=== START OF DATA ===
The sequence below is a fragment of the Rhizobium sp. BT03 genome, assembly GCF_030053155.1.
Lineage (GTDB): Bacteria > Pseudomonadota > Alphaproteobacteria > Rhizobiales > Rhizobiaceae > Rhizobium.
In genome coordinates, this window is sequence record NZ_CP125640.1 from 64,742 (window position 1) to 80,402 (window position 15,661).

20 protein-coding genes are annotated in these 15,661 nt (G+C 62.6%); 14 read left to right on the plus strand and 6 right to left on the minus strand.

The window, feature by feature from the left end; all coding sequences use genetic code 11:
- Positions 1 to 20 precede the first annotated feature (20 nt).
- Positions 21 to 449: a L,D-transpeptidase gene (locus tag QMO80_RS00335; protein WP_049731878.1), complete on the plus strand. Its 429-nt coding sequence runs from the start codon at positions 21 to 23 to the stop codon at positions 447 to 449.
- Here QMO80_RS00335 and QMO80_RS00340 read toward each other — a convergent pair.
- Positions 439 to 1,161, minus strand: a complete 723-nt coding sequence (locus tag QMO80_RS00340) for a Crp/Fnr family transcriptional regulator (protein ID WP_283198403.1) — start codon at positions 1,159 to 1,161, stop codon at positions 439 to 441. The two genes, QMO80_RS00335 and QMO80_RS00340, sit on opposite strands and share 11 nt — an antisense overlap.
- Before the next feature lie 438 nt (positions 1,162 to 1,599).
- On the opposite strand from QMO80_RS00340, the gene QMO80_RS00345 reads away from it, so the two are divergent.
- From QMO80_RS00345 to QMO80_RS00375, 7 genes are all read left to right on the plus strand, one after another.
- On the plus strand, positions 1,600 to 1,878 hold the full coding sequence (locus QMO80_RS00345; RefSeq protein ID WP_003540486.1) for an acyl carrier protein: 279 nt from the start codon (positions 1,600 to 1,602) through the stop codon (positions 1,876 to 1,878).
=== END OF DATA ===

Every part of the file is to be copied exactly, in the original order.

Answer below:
The sequence below is a fragment of the Rhizobium sp. BT03 genome, assembly GCF_030053155.1.
Lineage (GTDB): Bacteria > Pseudomonadota > Alphaproteobacteria > Rhizobiales > Rhizobiaceae > Rhizobium.
In genome coordinates, this window is sequence record NZ_CP125640.1 from 64,742 (window position 1) to 80,402 (window position 15,661).

20 protein-coding genes are annotated in these 15,661 nt (G+C 62.6%); 14 read left to right on the plus strand and 6 right to left on the minus strand.

The window, feature by feature from the left end; all coding sequences use genetic code 11:
- Positions 1 to 20 precede the first annotated feature (20 nt).
- Positions 21 to 449: a L,D-transpeptidase gene (locus tag QMO80_RS00335; protein WP_049731878.1), complete on the plus strand. Its 429-nt coding sequence runs from the start codon at positions 21 to 23 to the stop codon at positions 447 to 449.
- Here QMO80_RS00335 and QMO80_RS00340 read toward each other — a convergent pair.
- Positions 439 to 1,161, minus strand: a complete 723-nt coding sequence (locus tag QMO80_RS00340) for a Crp/Fnr family transcriptional regulator (protein ID WP_283198403.1) — start codon at positions 1,159 to 1,161, stop codon at positions 439 to 441. The two genes, QMO80_RS00335 and QMO80_RS00340, sit on opposite strands and share 11 nt — an antisense overlap.
- Before the next feature lie 438 nt (positions 1,162 to 1,599).
- On the opposite strand from QMO80_RS00340, the gene QMO80_RS00345 reads away from it, so the two are divergent.
- From QMO80_RS00345 to QMO80_RS00375, 7 genes are all read left to right on the plus strand, one after another.
- On the plus strand, positions 1,600 to 1,878 hold the full coding sequence (locus QMO80_RS00345; RefSeq protein ID WP_003540486.1) for an acyl carrier protein: 279 nt from the start codon (positions 1,600 to 1,602) through the stop codon (positions 1,876 to 1,878).